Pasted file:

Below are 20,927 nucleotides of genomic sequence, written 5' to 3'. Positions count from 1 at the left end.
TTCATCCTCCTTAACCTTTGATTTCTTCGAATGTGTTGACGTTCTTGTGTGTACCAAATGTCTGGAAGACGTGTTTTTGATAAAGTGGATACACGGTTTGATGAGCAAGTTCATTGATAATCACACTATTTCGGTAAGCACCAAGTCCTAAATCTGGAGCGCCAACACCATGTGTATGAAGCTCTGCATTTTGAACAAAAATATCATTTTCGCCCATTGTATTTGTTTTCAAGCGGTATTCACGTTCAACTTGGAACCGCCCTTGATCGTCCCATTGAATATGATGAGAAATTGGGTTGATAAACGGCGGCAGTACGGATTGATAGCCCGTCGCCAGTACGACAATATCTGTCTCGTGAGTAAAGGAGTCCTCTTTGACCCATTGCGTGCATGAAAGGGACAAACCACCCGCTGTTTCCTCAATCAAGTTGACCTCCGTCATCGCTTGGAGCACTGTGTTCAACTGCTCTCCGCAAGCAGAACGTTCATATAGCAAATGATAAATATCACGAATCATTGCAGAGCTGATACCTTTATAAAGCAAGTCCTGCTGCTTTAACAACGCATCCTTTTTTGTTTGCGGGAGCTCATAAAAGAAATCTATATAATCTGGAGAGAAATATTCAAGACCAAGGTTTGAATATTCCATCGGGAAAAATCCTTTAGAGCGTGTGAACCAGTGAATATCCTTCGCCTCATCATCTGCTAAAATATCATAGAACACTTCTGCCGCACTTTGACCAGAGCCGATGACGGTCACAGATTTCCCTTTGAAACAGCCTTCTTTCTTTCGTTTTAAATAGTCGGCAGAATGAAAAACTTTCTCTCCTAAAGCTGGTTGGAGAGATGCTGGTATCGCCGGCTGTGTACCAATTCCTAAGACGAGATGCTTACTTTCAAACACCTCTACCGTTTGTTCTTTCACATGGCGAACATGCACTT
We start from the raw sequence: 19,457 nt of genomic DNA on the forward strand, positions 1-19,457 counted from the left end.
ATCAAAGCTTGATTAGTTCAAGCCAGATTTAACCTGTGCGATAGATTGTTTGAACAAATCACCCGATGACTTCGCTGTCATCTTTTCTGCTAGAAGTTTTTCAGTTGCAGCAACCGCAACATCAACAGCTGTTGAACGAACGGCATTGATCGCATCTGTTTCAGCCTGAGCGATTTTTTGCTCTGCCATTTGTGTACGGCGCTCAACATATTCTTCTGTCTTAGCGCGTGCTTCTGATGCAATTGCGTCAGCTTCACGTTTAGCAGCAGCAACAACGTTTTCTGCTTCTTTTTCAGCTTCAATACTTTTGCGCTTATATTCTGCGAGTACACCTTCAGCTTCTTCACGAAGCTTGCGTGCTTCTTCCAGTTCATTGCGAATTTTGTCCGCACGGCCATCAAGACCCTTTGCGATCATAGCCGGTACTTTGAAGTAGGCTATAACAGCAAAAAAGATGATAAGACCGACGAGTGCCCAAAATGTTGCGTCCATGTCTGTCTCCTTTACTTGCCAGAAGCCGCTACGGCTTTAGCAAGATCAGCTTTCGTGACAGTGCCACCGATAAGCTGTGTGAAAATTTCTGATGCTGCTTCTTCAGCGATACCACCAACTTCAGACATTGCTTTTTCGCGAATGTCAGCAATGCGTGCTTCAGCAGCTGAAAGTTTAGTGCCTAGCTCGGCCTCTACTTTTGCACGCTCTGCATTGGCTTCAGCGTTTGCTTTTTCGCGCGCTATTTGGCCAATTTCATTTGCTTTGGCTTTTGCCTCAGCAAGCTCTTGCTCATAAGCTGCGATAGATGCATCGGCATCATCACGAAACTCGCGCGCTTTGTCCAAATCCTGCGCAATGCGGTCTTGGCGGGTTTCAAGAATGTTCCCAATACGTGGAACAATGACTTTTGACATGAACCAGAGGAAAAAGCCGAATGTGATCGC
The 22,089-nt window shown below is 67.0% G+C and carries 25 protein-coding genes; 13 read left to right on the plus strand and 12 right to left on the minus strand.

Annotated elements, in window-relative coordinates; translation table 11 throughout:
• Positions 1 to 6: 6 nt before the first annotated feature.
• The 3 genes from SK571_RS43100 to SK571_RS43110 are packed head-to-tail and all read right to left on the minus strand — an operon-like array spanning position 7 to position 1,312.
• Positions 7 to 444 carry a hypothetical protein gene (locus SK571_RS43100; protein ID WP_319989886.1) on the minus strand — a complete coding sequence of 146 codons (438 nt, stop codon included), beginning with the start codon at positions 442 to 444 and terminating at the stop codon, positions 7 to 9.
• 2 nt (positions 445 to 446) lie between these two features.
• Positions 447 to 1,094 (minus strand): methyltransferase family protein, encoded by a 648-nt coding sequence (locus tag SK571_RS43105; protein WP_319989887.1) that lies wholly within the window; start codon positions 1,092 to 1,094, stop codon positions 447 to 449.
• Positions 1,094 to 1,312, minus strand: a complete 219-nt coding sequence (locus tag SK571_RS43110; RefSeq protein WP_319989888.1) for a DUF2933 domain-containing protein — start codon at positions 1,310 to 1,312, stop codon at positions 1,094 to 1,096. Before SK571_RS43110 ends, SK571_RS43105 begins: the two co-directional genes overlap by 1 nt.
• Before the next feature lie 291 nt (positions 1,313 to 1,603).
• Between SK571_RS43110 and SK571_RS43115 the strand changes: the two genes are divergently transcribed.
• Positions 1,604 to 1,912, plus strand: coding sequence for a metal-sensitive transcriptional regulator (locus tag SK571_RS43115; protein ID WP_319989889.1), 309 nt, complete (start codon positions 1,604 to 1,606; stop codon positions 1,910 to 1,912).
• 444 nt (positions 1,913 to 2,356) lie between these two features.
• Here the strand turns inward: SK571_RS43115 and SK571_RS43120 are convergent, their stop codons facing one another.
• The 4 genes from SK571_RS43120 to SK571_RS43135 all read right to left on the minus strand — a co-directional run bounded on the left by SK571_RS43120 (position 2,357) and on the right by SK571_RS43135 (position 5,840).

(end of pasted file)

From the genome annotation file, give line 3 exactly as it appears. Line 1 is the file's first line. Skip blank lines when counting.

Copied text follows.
We start from the raw sequence: 19,457 nt of genomic DNA on the forward strand, positions 1-19,457 counted from the left end.